Eric Michels murder: Serial killer Stephen Port's drug dealer convicted
A serial killer's drug dealer who targeted victims through gay dating apps has been found guilty of murdering a businessman with an overdose of GHB.
An Old Bailey jury convicted Gerald Matovu, 26, of killing Eric Michels, 54, who was found dead at his south-west London home on 18 August.
The court heard the pair met in central London through the Grindr app before taking a cab back to Mr Michel's house.
Matovu had previously admitted selling GHB to murderer Stephen Port.
Port was given a whole-life term for the murders of four young men he poisoned with lethal doses of the substance and raped after meeting them on Grindr.
Matovu, of Southwark, south London, and his co-defendant Brandon Dunbar, 24, of Forest Gate, east London, were convicted of a string of charges including administering a noxious substance, assault by penetration and theft.
Prosecutor Jonathan Rees QC said the charges related to 12 gay men who met one or both of the defendants for the purposes of sex, but ended up as victims.
The court heard Mr Michels, an executive at energy company SSE, met Matovu in the early hours of 17 August.
The pair went back to the businessman's home in Chessington, where he was given a fatal dose of GHB, a drug used in so-called chemsex but also linked to instances of date-rape.
While his victim was incapacitated, Matovu took photos of Mr Michels' bank cards, driving licence and various passwords.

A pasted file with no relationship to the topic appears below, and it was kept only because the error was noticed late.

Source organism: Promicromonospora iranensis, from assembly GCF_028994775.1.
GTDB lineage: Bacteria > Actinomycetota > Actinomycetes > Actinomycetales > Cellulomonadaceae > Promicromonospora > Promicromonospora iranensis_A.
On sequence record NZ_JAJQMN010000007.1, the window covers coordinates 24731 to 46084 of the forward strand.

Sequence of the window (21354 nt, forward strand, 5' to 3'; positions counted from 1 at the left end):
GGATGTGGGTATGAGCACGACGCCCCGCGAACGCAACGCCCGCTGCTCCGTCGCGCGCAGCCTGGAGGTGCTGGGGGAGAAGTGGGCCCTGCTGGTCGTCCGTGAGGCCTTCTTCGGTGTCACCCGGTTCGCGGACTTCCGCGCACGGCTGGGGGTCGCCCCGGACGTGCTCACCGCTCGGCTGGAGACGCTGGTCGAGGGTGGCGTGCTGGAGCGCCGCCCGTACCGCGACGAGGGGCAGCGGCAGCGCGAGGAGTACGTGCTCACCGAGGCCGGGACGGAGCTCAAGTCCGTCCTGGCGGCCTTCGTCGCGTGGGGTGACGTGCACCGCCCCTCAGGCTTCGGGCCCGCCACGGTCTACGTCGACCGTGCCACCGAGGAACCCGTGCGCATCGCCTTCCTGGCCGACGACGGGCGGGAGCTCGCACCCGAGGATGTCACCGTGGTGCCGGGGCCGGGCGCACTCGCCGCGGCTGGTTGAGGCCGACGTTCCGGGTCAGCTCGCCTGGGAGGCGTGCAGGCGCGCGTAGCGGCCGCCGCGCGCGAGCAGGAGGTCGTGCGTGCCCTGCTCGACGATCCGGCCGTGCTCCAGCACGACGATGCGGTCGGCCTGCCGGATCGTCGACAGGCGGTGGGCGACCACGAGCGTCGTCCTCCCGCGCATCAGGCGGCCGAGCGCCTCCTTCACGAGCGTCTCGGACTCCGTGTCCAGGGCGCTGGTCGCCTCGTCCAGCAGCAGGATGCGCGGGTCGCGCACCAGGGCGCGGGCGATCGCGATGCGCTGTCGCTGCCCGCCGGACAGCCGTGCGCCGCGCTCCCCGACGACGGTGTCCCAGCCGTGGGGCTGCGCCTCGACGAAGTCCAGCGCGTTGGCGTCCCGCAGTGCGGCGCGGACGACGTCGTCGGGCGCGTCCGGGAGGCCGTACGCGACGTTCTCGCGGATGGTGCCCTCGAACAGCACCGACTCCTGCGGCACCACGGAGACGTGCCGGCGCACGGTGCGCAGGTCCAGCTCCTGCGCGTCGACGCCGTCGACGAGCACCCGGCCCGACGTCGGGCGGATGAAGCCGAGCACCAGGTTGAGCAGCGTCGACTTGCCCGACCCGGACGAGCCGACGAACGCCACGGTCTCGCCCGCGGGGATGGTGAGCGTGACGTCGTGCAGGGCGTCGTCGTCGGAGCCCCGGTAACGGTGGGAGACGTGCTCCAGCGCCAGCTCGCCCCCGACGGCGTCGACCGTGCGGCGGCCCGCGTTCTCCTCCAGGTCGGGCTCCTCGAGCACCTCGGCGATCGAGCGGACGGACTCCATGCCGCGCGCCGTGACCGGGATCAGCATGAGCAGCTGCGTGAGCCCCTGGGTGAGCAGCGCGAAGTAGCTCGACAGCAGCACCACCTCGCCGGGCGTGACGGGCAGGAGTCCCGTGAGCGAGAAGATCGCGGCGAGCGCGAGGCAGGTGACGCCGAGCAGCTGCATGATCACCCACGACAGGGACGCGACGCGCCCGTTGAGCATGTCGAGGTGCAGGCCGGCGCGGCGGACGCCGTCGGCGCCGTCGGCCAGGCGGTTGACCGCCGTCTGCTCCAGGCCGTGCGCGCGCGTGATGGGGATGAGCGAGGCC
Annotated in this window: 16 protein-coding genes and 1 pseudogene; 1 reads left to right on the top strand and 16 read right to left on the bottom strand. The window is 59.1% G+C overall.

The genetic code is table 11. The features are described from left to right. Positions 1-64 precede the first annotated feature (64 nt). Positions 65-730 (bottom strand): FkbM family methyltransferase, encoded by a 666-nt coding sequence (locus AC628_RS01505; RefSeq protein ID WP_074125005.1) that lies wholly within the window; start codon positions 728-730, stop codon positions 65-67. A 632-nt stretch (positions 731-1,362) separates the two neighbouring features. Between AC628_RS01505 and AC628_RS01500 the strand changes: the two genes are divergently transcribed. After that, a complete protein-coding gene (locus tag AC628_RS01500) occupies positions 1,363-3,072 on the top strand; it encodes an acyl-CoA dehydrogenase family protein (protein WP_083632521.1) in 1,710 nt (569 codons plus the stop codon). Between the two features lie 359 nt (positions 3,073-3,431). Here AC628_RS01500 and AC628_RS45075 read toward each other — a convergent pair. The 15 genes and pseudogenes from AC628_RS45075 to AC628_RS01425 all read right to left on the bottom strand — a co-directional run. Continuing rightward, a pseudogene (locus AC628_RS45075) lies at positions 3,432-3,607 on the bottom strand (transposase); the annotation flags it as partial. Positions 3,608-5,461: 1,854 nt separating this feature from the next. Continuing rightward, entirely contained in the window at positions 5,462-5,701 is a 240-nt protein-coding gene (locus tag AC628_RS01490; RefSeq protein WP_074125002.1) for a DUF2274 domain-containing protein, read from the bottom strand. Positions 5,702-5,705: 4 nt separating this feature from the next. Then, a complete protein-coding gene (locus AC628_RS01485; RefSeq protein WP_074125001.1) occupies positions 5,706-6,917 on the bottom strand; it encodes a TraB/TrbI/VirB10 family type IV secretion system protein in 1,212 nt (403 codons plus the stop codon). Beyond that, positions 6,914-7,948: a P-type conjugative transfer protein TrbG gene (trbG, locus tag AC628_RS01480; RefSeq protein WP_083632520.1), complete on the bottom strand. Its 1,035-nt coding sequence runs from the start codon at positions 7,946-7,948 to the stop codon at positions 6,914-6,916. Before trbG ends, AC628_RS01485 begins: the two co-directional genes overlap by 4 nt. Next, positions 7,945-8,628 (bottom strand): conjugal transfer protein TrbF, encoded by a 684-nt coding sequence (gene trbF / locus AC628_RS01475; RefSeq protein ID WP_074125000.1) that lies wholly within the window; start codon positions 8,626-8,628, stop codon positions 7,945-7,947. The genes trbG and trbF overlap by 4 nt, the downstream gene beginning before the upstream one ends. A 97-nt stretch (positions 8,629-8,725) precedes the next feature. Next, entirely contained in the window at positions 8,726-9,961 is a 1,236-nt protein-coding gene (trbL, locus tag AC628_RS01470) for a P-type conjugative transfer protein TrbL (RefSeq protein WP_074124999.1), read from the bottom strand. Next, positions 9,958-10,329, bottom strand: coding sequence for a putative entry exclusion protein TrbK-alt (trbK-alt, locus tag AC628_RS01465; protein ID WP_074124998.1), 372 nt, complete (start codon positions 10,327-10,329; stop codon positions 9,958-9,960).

That evening Mr Michels' 14-year-old daughter sent him a text but received no response, the court heard.
After a follow-up message the next day, she received the "totally uncharacteristic" response of: "Hello hun im a little busy talk soon".
That led her to calling her father's phone, but after an unknown male answered and hung up when she said who was calling, she and her mother went to Mr Michels' home and found him motionless in bed.
An empty syringe without a needle attached, which contained DNA from both Matovu and Mr Michels and traces of GHB, was found on the floor beside the bed.
Matovu denied administering the drug to his victim, claiming he had taken it of his own will.
As the guilty verdict was returned on Matovu's murder charge, Mr Michels' family shouted "yes - rest of your life in prison".
Mr Michels had three children with his ex-wife, from whom he divorced in 2010 after coming out as gay.
He had once trained as an actor and still made occasional film appearances, including in the James Bond film Skyfall.
Det Insp Mark Richards, said Matovu and Dunbar had "a well-rehearsed plan to take advantage of men they met through Grindr to steal their property".
"This was their overwhelming motive, rather than sexual assault. Matovu described himself in evidence as a hustler, a liar and a thief - apt words", he said.
"Their method in the majority of cases was to drug their victim with enough GBL [which is converted into GBH in the body] to render them unconscious so they could then search their homes, selecting items of interest and photographing bank cards and personal documents for subsequent fraudulent use.
"They did this at their leisure, sometimes spending hours at an address.
"But Mr Michels was different - Matovu gave him a fatal dose of GBL.
"Despicably, while Mr Michels lay dead or dying, Matovu raided his address of many of his belongings, leaving his devastated family to find his body the following day."
Matovu was also convicted of six counts of administering a noxious substance, seven thefts, six counts of having articles for fraud, assault by penetration, assault occasioning actual bodily harm and possessing the drug GBL.
Dunbar was found guilty of three counts of administering a noxious substance, five thefts, six counts of having articles for fraud, two frauds, assault by penetration, assault occasioning actual bodily harm and dishonestly retaining wrongful credit.
The pair were remanded in custody for sentencing on 5 September.